Alexandre Bissonnette, who murdered six Muslim men and left five others badly injured after he stormed the Quebec Islamic Cultural Centre on 29 January 2017, was obsessively researching Donald Trump, reading the views of far-right social media personalities, and watching YouTube videos about guns in the month before the attack, court documents reveal.
Bissonnette, 28, pleaded guilty last month to six counts of first-degree murder and six counts of attempted murder.
He was, however, not charged with terrorism, despite the statement of PM Trudeau but he still faces the potential prospect of 150 years in prison.
Bissonnette had sought to present himself to the court as a concerned voice about terrorism, supportive of Donald Trump’s argument that the ‘Muslim ban’ will reduce the risk of terrorism, in opposition to views of Canada’s PM Justin Trudeau.
The testimony of prison social worker Guylaine Cayouette on Monday shattered this image, revealing a darker, colder and more ultimately more accurate version of Bissonnette, of a man who confessed just one regret – that was unable to murder more people on that fateful January evening.
Cayouette disclosed that Bissonnette had other targets aside from Muslims and that he considered killing himself during the attack. She added then when his rifle jammed inside the mosque, Bissonette shrugged and smiled at worshippers before reverting to his Glock pistol. An hour before the attack, he viewed a YouTube video about this firearm.
The tragic event left six dead and 19 injured. It robbed 17 children of their fathers.
Khaled Belkacemi, 60, Azzedine Soufiane, 57, Abdelkrim Hassane, 41, Mamadou Tanou Barry, 42, Ibrahima Barry, 39, and Aboubaker Thabti, 44, were killed.
Aymen Derbali, 41, became tetraplegic after being hit with seven bullets, one of which severed his spinal cord at the C8 spinal nerve. Derbali’s heroism that evening arguably saved more lives, and a crowdfunding campaign helped raise C$416,375, which will help him and his family afford a new home with the necessary mobility adaptions. He told the court candidly about his paralysis and being unable to hold his children.
Derbali has also questioned the sincerity of Bissonnette’s initial claims, adding that the attack was terrorism.
Other details about Bissonnette’s far-right views were already established, including his anti-Muslim views online, which François Deschamps, who runs Bienvenue aux Réfugiés to support refugees, observed for about a year.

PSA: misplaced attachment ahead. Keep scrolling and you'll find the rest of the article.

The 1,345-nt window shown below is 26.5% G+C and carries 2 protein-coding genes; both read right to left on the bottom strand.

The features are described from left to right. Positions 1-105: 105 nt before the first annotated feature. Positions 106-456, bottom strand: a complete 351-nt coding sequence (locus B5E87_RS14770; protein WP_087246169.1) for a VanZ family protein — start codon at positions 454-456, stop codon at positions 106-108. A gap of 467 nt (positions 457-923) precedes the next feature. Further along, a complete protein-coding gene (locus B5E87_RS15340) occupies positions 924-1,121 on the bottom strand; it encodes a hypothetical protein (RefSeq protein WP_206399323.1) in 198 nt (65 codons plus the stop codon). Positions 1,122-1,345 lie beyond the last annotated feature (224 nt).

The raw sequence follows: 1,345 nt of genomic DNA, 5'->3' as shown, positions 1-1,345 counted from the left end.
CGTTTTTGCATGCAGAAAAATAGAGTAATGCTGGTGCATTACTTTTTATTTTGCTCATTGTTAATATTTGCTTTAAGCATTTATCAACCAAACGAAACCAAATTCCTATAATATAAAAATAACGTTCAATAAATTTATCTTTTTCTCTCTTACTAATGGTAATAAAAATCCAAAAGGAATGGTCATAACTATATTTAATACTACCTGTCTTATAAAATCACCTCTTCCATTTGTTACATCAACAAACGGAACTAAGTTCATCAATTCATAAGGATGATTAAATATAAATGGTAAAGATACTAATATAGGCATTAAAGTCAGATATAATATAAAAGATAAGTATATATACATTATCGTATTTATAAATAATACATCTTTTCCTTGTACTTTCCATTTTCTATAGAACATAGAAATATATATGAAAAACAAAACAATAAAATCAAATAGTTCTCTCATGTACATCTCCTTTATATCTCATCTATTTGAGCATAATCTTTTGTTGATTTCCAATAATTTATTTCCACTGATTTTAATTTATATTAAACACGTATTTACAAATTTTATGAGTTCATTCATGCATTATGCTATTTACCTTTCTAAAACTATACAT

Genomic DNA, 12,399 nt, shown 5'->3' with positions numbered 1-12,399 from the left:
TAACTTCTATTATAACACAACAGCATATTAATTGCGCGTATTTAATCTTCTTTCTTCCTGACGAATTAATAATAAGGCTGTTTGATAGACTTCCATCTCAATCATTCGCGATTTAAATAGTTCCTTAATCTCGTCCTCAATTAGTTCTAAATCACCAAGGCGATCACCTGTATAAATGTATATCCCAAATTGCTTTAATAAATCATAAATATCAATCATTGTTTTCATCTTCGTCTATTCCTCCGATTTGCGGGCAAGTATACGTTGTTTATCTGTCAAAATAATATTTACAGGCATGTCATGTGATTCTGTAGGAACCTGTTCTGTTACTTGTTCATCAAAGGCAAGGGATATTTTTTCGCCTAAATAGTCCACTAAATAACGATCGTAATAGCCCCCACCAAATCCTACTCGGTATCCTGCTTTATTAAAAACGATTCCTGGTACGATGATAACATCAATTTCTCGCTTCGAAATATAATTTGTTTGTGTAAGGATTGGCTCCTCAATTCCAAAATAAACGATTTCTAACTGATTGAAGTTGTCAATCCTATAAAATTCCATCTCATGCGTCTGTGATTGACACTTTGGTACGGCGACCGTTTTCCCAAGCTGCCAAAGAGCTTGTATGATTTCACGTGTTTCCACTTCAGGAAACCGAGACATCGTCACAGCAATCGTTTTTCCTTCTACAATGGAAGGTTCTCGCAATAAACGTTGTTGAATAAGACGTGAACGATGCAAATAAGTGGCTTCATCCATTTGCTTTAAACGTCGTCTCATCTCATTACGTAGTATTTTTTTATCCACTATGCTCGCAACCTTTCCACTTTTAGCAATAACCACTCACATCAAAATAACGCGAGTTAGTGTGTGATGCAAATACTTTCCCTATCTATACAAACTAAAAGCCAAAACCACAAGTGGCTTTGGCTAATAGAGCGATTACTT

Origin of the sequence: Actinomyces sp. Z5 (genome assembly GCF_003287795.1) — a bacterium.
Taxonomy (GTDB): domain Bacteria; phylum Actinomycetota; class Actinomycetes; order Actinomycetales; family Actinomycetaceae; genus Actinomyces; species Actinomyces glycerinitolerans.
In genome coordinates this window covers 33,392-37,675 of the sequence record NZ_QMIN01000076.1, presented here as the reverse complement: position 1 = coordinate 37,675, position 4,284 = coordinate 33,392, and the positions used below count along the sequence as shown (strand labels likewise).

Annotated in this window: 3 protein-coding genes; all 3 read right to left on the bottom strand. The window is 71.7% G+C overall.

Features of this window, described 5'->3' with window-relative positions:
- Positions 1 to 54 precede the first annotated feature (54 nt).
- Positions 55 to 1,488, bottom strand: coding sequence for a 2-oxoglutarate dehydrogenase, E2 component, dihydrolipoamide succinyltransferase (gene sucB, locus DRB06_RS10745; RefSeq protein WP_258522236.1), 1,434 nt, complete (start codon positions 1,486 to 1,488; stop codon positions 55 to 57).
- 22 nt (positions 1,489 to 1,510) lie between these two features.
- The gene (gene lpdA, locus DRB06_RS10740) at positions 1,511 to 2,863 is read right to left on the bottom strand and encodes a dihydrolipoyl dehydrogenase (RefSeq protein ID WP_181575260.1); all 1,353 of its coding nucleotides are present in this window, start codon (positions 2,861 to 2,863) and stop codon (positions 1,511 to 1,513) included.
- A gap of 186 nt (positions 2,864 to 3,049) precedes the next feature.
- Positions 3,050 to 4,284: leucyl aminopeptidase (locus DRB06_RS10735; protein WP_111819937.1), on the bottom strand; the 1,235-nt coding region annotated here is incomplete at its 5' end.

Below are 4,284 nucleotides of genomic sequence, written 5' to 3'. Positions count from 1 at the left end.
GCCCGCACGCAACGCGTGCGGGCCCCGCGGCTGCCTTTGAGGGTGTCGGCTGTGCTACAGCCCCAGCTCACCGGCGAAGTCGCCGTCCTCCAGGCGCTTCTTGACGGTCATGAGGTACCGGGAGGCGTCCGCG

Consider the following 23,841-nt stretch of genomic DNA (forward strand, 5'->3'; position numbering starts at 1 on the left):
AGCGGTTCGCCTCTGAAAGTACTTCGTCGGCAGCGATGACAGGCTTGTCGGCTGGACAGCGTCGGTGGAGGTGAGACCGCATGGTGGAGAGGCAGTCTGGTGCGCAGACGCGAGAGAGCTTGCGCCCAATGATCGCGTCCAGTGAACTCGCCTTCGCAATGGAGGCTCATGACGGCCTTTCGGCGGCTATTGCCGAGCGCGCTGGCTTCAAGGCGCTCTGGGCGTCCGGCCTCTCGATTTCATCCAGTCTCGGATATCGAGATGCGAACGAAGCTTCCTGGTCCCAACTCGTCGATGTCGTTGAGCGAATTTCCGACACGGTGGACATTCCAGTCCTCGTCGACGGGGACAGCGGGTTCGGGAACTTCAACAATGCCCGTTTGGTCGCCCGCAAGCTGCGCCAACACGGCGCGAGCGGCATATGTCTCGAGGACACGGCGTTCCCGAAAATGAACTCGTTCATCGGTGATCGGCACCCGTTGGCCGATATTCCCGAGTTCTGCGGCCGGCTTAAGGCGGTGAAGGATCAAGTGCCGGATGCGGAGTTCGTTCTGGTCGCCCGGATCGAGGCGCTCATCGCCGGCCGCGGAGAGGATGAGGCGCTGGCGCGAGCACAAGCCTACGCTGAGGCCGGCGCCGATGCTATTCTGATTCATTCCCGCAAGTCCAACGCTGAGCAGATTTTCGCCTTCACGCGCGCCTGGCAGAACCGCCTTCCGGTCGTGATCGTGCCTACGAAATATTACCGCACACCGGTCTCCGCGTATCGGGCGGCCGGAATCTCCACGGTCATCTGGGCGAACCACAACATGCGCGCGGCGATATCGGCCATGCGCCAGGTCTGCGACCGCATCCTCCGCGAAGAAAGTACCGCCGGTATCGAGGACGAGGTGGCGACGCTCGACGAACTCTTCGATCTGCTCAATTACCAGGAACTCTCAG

His support for Donald Trump and Marine Le Pen emerged days after the terror attack. It The visit of Le Pen to Quebec City emboldened Bissonnette to vocalise his extreme right-wing views. A childhood friend told the Globe and Mail that Bissonnette was “enthralled by a borderline racist nationalist movement.”
Others spoke of Bissonnette’s obsession with Hitler, the Second World War, and the Holocaust.
During the trial, the prosecution read out a Q&A from Alexandre Bissonette’s father, who denied that his son was a racist, adding that he ‘had black friends’.
Details from the courtroom paint a broader picture of Alexandre Bissonette’s views, including the revelation that he posed for a photograph while wearing a ‘Make America Great Again’ hat.
His online behaviour again raises urgent questions about the nature of online radicalisation.
Between January 1 and the day of the attack, Bissonnette searched for Trump 819 times across social media platforms and on Google.
Court documents reveal that Bissonnette used Twitter to search for far-right and so-called ‘alt-right’ ideologues and media outlets. He checked the Twitter accounts of Ben Shapiro, the former editor-at-large for Breitbart and John Nolte, Breitbart’s current editor-at-large, 89 and 76 times respectively. Bissonnette searched out white nationalist Richard Spencer 21 times and made the same number of searches for Paul Joseph Watson. Other notable figureheads from Fox News, including Kellyanne Conway and Tucker Carlson, appeared in his searches. Alex Jones of Infowars and former KKK grand wizard David Duke appeared in his Twitter searches.
Evidence presented at Alexandre Bissonnette's sentencing hearing this morning includes a list of some of the Twitter accounts he was checking in the month before he killed six men at a Quebec City mosque. pic.twitter.com/Xdew4HbjkQ
— Andy Riga, Montreal (@andyriga) April 16, 2018
He was also interested in Justin Bourque, who murdered three Mounties and injured two others during a shooting spree in Moncton, New Brunswick, in 2014, and in the white supremacist terrorist Dylann Roof – who murdered nine black church members in June 2015.
Bissonnette was also interested in a lesser known mass murderer – the misogynistic Marc Lépine, who in 1989, stormed the École Polytechnique in Montreal, and murdered 14 female students and injured ten others. Before opening fire, he ordered all of the men out of the room and declared his hatred of feminists.
Bissonnette saved photos of the exterior and interior of the Grande mosquée de Québec (Quebec City Islamic Cultural Centre), checking their social media accounts on a regular basis. On the day of the attack, he accessed the mosque’s website twelve times.
He had accessed or saved images of anti-Muslim cartoons and pictures of Donald Trump on a personal computer.
The RCMP document reveals that Bissonette also researched videos and information about shootings and ammunition.
Meanwhile, in the UK, it took Darren Osborne mere weeks from imbibing far-right propaganda online to murdering 51-year-old Makram Ali in a terror attack last June. He also a functioning alcoholic, with a noted temper, and history of violence.
The legal team representing Alexandre Bissonnette hope he receives concurrent sentences, making him eligible for parole in 25 years.
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